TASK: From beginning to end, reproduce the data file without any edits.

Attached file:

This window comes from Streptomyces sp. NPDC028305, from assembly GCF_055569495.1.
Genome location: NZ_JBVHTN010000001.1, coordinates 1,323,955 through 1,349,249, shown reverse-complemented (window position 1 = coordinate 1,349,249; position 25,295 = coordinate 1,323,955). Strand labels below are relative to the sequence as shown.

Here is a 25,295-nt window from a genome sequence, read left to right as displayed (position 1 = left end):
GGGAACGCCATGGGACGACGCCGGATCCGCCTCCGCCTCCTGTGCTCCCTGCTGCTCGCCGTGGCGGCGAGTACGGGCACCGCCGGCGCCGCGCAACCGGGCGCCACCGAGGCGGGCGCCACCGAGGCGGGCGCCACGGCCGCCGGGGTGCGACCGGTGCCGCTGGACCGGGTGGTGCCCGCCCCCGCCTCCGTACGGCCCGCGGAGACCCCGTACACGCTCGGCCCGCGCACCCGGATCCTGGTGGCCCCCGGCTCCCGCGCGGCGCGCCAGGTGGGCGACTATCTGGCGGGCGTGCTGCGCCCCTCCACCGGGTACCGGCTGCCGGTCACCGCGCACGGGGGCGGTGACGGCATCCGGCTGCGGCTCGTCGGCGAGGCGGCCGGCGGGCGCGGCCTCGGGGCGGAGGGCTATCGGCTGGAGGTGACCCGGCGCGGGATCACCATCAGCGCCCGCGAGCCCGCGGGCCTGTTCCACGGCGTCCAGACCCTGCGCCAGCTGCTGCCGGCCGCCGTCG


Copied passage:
This window comes from Streptomyces sp. NPDC028305, from assembly GCF_055569495.1.
Genome location: NZ_JBVHTN010000001.1, coordinates 1,323,955 through 1,349,249, shown reverse-complemented (window position 1 = coordinate 1,349,249; position 25,295 = coordinate 1,323,955). Strand labels below are relative to the sequence as shown.

Here is a 25,295-nt window from a genome sequence, read left to right as displayed (position 1 = left end):
GGGAACGCCATGGGACGACGCCGGATCCGCCTCCGCCTCCTGTGCTCCCTGCTGCTCGCCGTGGCGGCGAGTACGGGCACCGCCGGCGCCGCGCAACCGGGCGCCACCGAGGCGGGCGCCACCGAGGCGGGCGCCACGGCCGCCGGGGTGCGACCGGTGCCGCTGGACCGGGTGGTGCCCGCCCCCGCCTCCGTACGGCCCGCGGAGACCCCGTACACGCTCGGCCCGCGCACCCGGATCCTGGTGGCCCCCGGCTCCCGCGCGGCGCGCCAGGTGGGCGACTATCTGGCGGGCGTGCTGCGCCCCTCCACCGGGTACCGGCTGCCGGTCACCGCGCACGGGGGCGGTGACGGCATCCGGCTGCGGCTCGTCGGCGAGGCGGCCGGCGGGCGCGGCCTCGGGGCGGAGGGCTATCGGCTGGAGGTGACCCGGCGCGGGATCACCATCAGCGCCCGCGAGCCCGCGGGCCTGTTCCACGGCGTCCAGACCCTGCGCCAGCTGCTGCCGGCCGCCGTCG